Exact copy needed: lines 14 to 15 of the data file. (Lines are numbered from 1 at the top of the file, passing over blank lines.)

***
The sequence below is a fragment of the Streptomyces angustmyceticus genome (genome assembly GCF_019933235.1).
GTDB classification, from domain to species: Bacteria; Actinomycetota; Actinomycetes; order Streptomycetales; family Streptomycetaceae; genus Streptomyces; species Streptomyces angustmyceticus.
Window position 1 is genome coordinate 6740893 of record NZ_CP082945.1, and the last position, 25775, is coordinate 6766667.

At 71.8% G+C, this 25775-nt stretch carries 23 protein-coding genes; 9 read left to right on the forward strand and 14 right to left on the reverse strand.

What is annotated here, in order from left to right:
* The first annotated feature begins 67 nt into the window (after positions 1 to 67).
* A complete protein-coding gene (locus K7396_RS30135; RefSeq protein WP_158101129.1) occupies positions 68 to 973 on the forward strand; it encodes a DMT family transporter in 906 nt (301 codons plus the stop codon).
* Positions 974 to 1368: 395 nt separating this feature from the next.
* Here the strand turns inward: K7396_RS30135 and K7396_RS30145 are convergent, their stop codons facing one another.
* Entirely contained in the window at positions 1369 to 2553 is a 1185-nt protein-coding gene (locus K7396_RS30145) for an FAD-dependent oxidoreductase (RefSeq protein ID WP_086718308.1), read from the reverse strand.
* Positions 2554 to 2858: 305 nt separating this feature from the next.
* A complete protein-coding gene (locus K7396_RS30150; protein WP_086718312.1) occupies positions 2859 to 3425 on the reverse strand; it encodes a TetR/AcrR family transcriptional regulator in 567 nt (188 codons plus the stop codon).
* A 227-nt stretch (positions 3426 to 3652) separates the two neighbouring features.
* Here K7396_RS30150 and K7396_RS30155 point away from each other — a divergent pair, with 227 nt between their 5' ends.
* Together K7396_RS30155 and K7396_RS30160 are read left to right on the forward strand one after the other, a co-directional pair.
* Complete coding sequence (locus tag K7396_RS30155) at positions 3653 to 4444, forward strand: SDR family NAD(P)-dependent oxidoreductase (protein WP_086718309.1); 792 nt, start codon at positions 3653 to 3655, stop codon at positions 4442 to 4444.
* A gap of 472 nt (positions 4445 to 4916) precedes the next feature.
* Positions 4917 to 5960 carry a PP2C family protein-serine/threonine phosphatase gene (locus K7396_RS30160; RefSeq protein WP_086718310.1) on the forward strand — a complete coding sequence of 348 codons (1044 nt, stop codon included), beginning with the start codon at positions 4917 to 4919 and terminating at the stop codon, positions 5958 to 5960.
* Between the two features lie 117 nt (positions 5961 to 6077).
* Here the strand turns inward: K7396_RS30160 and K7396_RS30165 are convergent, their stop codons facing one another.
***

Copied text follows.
* Here K7396_RS30150 and K7396_RS30155 point away from each other — a divergent pair, with 227 nt between their 5' ends.
* Together K7396_RS30155 and K7396_RS30160 are read left to right on the forward strand one after the other, a co-directional pair.